American consumers make take energy itself for granted, but they know it isn’t free. Energy costs are a part of every family’s household budget. Anyone who drives has to pay for motor fuel (gasoline for most consumers, diesel for a few). Although utility bills can sometimes be included in the rent, the vast majority of households pay at least an electric bill and many might also have additional bills for natural gas, propane or home heating oil.
In economic terms, how well households can afford energy is of course relative to their income. The U.S. Energy Information Administration tracks such data, though with a lag in reporting, revealing that home energy expenditures amounted to 2.7% of household income on average as of 2012. That’s down quite a bit from the high of 4.3% in the early 1980’s when the relative price of energy was much higher than it is today.
But what do people actually feel they can afford? That’s a psychological question rather than one of pure economics, and it’s what we probe in the U-M Energy Survey.
To assess what consumers themselves believe about the affordability of motor fuel as well as home energy, we crafted questions to explore consumers’ thresholds of energy cost pain, so to speak, by asking them how high the cost would have to become before they would find it to be unaffordable. Methodologically, this indirect approach is more reliable than directly asking “how much can you afford to pay for energy?”
The first set of questions examined home energy bills, starting with a query to establish each respondent’s baseline, i.e., how much they have recently been paying:
Now thinking about the last time you (or someone else in your household) paid a household energy bill of any kind, how much did that bill cost you? Please do not include your water bill.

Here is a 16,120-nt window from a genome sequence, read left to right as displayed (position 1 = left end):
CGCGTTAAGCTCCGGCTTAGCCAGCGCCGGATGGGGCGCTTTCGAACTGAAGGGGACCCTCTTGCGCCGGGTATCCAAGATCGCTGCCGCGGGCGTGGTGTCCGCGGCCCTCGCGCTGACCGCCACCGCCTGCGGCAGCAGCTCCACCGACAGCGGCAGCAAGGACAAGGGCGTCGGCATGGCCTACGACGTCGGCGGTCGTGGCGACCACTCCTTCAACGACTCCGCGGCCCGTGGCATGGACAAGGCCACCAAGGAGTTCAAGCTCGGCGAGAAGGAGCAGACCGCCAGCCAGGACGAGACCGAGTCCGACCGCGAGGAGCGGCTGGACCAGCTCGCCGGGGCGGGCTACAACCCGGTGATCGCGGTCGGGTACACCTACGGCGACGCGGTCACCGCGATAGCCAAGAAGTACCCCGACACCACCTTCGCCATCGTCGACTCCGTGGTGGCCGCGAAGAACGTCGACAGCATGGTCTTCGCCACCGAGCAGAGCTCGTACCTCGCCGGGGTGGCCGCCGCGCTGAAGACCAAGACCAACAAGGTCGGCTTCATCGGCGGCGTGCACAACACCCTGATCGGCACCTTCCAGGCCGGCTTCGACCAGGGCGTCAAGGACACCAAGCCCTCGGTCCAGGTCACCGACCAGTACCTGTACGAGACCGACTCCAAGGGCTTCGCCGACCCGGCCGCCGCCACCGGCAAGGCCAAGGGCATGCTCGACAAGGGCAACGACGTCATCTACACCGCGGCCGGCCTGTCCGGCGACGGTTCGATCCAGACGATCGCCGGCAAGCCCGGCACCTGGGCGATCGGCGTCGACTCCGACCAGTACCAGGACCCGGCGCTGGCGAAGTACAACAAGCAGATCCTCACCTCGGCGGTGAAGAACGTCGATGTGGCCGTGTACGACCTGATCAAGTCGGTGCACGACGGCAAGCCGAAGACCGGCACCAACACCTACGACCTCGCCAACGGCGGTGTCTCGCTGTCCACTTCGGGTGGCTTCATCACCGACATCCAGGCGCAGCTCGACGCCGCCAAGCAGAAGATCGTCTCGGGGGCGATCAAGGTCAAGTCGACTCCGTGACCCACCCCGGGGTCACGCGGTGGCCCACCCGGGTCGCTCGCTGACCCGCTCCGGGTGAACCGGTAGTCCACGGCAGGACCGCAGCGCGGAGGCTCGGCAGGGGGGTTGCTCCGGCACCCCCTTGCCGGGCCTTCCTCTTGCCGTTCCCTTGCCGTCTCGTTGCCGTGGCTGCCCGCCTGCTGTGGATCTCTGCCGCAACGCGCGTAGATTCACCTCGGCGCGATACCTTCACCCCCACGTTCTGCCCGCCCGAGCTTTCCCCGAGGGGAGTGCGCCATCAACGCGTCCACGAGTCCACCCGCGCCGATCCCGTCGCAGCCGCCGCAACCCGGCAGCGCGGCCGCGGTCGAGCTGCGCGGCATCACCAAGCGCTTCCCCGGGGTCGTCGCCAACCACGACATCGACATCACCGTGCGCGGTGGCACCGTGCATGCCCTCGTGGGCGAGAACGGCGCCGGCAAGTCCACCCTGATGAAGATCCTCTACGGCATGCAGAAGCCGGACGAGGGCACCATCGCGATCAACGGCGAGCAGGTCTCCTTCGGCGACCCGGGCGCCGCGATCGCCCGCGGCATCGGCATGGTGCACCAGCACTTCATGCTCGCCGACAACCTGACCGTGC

If clarification was needed, respondents were told that expenses include whatever they might pay for electricity, natural gas, propane, heating oil or other fuels use at home. If they could not remember a recent energy bill, they were asked to provide their best estimate. We next asked:
What sources or types of energy did that bill cover?
That question was then followed by:
At what dollar amount would that [type of energy stated by respondent] bill become unaffordable to you (and your family)? By unaffordable we mean that you (and your family) would be forced to make significant changes in the way you live your life.
If respondents were unable to provide a dollar value, we asked how much their bill would have to increase in percentage terms to become unaffordable. Respondents who said that their current bill was already unaffordable were asked the dollar amount at which it became unaffordable. Analyzing the responses to these three questions yields the percent increase over recent energy bills that consumers consider unaffordable. Responses averaged to a 140 (±10) percent increase (i.e., a factor of 2.4), but varied by income, home status and region.
Consumers in bottom income tercile believe that home energy would become unaffordable if their bills were to roughly double, reporting an average unaffordability threshold of 102 (±15) percent. The average response of the middle income tercile was 129 (±14) percent. The level was significantly higher for top income tercile consumers, who reported that a 185 (±22) percent increase would be unaffordable. A similarly stepped pattern is found according to home ownership status, with increases of 104 (±14) percent, 130 (±19) and 170 (±22) percent seen as unaffordable by bottom, middle and top terciles, respectively, of property value. On average, renters reported that a home energy bill increase 148 (±22) percent would be unaffordable.
Western consumers view a home energy bill increase of 173 (±25) percent as unaffordable, a level notably higher than the 108 (±22) percent increase found unaffordable by Northeasterners. The South and Midwest fell in between, with bill increases averaging about 135% being seen as unaffordable.